How to use a photo cell to open and close a chicken coop door

Thread Starter

marcovlusa

Joined May 12, 2021
25
For my school project, I built a chicken coop and I installed a microwave synchronous motor to lift the door that works just fine. Now, I need to know how to install a photo cell to turn on and off the synchronous motor for only one minute at sunrise and at sunset using a photocell. What kind of photocell should I buy? Do I need an electronic relay and what kind? I'm at odds because normally a photocell turns on a light at darkness and stays on. Then, it turns off the light when the sun rises and I need the synchronous motor to be turned in just for one minute at sunrise and sunset because that's the time it takes to roll up and down the chicken coop. I already installed a relay, but it only can be programmed to turn on and off every 12 hours or so. Chickens go out at sunrise and go inside to sleep at sunset16208231760244315181919551856531.jpg16208233930723175677724071707474.jpg
 

LowQCab

Joined Nov 6, 2012
1,321
Since this whole project is strictly a theoretical exercise,
( there is nothing practical about this setup ),
a simple "Flood-Light-Photo-Cell" from Home-Depot will work just fine.

This is assuming that you are using Gravity to Close the Door.
The small synchronous Motor can withstand "Locked-Rotor" or "Stalled"
conditions for quite a long period of time,
although a full day, outside, in hot weather will eventually over-heat it, and kill it.

This will simply leave the Motor Powered all day, and off at night.

This Motor is not designed for Continuous-Duty-Service.

If this is not an acceptable solution, you will have to install limit-switches and
actually power the Door shut.
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Thread Starter

marcovlusa

Joined May 12, 2021
25
Since this whole project is strictly a theoretical exercise,
( there is nothing practical about this setup ),
a simple "Flood-Light-Photo-Cell" from Home-Depot will work just fine.

This is assuming that you are using Gravity to Close the Door.
The small synchronous Motor can withstand "Locked-Rotor" or "Stalled"
conditions for quite a long period of time,
although a full day, outside, in hot weather will eventually over-heat it, and kill it.

This will simply leave the Motor Powered all day, and off at night.

This Motor is not designed for Continuous-Duty-Service.

If this is not an acceptable solution, you will have to install limit-switches and
actually power the Door shut.
.
.
.
So, could you help me then with how to install limit switches? Which ones should I buy on the internet? Right now, I'm using a relay to turn the synchronous motor on every 12 hours, but chickens tiring is not dictated by that, but by sunrise and sunset. That's why I thought about the photo cell. I've tried to use an intelligent plug with the Alexa app with a routine which turns on the motor as I want, but it's not precise and it takes more than the minute the door takes to be closed it opened. Yes, I take advantage of gravity to lift the door. Fortunately, the synchronous motor is not exposed to the outside heat of the day. I have covered the whole chicken coop with a tarp to avoid my chickens to get over overexposed to the sun.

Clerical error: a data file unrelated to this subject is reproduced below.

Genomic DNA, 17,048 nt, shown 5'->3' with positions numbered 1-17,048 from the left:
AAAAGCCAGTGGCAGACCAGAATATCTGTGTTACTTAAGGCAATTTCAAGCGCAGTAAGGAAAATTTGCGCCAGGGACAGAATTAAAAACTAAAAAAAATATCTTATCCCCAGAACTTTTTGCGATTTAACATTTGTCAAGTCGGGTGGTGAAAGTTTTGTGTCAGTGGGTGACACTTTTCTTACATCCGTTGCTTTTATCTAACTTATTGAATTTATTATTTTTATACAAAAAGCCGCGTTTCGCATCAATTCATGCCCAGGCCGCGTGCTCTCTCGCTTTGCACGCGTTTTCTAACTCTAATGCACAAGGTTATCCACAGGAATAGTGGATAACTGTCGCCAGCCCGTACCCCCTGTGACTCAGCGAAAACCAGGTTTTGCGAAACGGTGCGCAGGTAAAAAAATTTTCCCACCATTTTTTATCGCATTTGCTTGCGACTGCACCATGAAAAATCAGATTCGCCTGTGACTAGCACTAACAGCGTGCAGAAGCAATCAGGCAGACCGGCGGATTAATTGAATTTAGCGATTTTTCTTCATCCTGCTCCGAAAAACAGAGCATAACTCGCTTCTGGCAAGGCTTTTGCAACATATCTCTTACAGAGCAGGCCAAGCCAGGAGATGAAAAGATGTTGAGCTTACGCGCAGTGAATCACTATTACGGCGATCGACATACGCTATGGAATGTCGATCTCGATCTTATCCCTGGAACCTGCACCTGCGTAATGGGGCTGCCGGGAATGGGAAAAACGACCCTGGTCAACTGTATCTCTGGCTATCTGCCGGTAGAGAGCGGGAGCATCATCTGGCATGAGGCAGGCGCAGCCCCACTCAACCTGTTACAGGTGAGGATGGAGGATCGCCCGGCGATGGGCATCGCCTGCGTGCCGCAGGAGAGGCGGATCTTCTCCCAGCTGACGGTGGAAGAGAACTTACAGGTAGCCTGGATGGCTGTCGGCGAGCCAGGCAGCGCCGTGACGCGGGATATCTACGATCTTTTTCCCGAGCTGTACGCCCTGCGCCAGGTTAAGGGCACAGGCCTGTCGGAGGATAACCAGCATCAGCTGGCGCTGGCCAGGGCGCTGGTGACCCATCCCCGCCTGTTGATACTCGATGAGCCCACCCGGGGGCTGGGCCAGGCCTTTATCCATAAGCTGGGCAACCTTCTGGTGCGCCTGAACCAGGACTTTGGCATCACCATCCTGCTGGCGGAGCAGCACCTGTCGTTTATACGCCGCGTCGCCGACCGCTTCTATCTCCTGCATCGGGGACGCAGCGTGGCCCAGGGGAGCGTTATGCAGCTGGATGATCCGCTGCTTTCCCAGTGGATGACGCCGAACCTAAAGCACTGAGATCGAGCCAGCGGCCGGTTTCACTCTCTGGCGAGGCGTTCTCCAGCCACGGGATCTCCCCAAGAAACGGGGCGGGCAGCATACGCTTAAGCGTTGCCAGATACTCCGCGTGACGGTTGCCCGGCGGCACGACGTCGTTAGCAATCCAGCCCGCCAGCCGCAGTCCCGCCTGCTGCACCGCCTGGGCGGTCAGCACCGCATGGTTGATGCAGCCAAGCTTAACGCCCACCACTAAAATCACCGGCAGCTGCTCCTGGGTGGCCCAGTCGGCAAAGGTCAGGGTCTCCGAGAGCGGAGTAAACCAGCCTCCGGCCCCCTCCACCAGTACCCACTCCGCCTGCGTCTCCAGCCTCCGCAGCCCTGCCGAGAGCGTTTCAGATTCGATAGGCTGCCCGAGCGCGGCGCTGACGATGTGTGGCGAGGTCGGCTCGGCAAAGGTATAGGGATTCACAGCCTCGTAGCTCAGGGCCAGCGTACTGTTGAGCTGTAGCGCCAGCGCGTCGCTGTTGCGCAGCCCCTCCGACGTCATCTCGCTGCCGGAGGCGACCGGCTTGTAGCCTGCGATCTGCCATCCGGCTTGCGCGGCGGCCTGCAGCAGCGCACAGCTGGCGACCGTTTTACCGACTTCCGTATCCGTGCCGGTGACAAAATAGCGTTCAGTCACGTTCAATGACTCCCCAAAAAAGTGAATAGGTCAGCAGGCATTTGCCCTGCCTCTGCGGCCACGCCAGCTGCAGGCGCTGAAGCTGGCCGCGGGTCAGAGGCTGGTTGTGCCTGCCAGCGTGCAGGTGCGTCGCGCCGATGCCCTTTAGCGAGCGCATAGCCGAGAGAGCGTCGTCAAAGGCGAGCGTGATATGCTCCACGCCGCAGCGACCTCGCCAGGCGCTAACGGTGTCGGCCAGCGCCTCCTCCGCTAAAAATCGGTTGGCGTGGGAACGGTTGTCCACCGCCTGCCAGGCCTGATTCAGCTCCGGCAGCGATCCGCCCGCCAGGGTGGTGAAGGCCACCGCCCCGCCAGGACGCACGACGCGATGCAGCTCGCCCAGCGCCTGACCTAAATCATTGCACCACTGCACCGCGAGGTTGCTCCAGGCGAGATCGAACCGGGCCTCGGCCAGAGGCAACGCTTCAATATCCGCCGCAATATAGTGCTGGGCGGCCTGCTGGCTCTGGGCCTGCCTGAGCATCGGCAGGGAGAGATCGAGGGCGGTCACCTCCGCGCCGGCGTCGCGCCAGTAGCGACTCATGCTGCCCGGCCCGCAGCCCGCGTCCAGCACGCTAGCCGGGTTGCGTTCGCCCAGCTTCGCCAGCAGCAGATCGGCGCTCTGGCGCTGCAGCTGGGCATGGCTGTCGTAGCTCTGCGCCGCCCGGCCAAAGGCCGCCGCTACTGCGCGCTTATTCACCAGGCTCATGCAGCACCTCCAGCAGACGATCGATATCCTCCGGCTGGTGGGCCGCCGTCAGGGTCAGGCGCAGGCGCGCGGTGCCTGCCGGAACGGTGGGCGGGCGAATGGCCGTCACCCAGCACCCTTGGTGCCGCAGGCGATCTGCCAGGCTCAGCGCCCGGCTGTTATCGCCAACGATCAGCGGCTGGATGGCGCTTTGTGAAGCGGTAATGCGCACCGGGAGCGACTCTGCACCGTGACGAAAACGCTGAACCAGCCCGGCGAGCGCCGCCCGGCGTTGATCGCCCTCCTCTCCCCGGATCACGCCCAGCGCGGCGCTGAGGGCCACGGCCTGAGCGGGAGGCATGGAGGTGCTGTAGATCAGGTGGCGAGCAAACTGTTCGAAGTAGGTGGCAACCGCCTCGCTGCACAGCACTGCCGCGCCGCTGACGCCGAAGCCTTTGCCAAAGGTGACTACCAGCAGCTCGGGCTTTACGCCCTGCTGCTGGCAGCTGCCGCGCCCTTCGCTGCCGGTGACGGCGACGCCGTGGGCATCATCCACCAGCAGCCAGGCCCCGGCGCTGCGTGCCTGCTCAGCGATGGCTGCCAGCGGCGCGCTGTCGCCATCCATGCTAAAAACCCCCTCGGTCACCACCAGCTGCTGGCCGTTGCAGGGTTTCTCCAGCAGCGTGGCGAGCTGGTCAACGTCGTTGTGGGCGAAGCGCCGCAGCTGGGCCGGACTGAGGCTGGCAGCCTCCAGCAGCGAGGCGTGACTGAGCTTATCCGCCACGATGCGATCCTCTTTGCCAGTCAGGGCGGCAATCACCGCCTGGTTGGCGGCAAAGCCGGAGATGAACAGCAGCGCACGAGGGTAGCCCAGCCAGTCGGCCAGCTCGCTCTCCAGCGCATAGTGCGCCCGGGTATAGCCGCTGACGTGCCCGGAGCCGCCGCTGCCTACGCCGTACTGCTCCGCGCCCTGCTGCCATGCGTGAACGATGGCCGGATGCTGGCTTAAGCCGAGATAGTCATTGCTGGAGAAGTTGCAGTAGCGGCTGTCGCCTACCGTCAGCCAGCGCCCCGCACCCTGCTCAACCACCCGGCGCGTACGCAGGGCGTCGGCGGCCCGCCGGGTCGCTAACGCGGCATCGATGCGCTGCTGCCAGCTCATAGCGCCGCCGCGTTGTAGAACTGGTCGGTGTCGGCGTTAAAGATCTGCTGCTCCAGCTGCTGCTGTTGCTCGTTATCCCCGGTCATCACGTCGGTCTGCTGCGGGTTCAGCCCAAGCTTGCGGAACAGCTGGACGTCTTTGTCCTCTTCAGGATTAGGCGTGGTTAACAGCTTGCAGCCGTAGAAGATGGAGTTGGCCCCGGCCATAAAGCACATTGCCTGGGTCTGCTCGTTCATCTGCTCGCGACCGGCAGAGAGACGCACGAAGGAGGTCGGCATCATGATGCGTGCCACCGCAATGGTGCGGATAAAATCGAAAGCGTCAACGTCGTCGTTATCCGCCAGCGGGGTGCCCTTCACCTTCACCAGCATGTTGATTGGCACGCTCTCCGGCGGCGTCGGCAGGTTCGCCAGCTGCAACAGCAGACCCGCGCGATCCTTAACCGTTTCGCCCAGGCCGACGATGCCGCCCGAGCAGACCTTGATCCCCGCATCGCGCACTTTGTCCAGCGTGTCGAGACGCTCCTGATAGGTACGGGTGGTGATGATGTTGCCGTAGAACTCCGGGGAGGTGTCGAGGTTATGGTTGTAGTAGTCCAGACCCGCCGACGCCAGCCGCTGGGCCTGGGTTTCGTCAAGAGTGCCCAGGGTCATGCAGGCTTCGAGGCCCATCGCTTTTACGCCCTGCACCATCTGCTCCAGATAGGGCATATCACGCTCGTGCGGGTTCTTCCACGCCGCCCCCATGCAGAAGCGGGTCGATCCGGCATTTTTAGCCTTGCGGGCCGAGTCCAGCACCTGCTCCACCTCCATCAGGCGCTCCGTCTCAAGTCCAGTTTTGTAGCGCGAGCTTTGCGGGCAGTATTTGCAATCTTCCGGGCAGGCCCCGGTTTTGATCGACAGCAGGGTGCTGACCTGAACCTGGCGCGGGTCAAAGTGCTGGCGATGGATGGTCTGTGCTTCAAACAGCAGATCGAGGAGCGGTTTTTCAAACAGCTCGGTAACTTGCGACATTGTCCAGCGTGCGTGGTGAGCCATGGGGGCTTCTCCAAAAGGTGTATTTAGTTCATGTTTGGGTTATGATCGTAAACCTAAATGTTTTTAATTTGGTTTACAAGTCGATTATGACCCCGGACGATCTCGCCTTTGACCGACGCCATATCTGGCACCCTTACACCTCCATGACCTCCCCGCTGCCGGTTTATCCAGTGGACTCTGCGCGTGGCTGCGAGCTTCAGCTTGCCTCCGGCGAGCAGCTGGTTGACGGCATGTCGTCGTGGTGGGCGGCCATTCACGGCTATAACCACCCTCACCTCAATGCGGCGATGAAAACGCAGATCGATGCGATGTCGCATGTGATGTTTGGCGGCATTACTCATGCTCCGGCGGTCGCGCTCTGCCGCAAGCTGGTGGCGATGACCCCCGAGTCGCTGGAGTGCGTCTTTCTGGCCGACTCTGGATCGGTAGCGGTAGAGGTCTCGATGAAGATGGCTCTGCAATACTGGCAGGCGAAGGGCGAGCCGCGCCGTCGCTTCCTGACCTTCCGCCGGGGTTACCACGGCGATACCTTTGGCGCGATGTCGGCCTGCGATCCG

LowQCab

Joined Nov 6, 2012
1,321
No, I cant help you.

What you are proposing is guaranteed to fail on a regular basis.
What you actually need is going to easily cost over ~$150.oo,
and probably closer to ~$250.oo,
to create a reliable system that will not fail every ~3 to ~4 days.

A Synchronous-Motor from a Microwave-Oven is going to fail,
and it can't run in Reverse.
Using String to open the Door is going to fail.
Putting a Micro-Controller outside will guarantee rapid failure.

You need a Water-Proof, Screw-Drive, ~12/~24-Volts DC, Linear-Actuator,
with built-in Limit-Switches,
and with at least ~12" (~300mm) of travel.

Then the wiring is a simple job,
and, if you keep the Linear-Actuator well Greased and out of the weather,
it will probably work just fine, for around ~5-years or more.

Linear Actuator .......
https://www.amazon.com/dp/B077Q9P2GC/ref=emc_b_5_t

Power Supply .........
https://www.amazon.com/Pyramid-PS9K...a-923c-8152c45485fe&tag=ezvid-wiki-reviews-20

Relay .............
https://www.amazon.com/URBEST-Plast...eywords=dpdt+relay+120v&qid=1620861158&sr=8-6

Flood Light Photocell
https://www.amazon.com/Photoelectri...keywords=Photocell+120v&qid=1620861522&sr=8-8

If you can afford to buy these things, I will show you how to wire them together.
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Thread Starter

marcovlusa

Joined May 12, 2021
25
I forgot to mention in my first post that the rules I have to follow state that I have to recycle as much as material as possible, my budget should not go over $150. For the chicken house, I used an old dog house. I've been testing the synchronous motor and it does reverses when it reaches the limit of time when actually it turns off because of the minute that has been programmed in the relay. When it starts again, the synchronous motor turns the other way its course.
 

Irving

Joined Jan 30, 2016
2,311
While @LowQCab is right from a formal engineering approach I rather like the Heath Robinson cobbled together approach. Yes, there are issues around the motor longevity but these are solvable in the long run.

The biggest issue with adding sunrise /sunset control to your project is the unreliability of a photocell with regard to weather.. An overcast day could confuse the whole thing. I don't know where you are, maybe overcast rainy days are rare where you are, in which case it could work. That aside, turning the motor on at sunrise and off at sunset isn't hard. It's the reverse of the unit I have for turning my driveway/porch lights on at dusk and off when it gets light.

If I understood correctly you open the door for 1 minute every 12 hours. So the door is not open during the day?
 

Thread Starter

marcovlusa

Joined May 12, 2021
25
What I need is the motor to be turned on at sunrise for one minute to lift the chicken coop door. Then the door remains open the whole day. Then, I needed the motor to be turned on again to lower the chicken coop door. Then all night the door remains closed. The synchronous motor currently does it every 12 hours, but the chickens' nature need them to go out to free forage at sunrise and then they go to sleep at sunset. I'm currently in Southern California in the San Diego suburbs. The synchronous motor automatically reverses its way when it reaches a stop or when the electrical current is turned on. So, what I need is to learn how to wire a photocell to let the electricity run at dusk and dawn.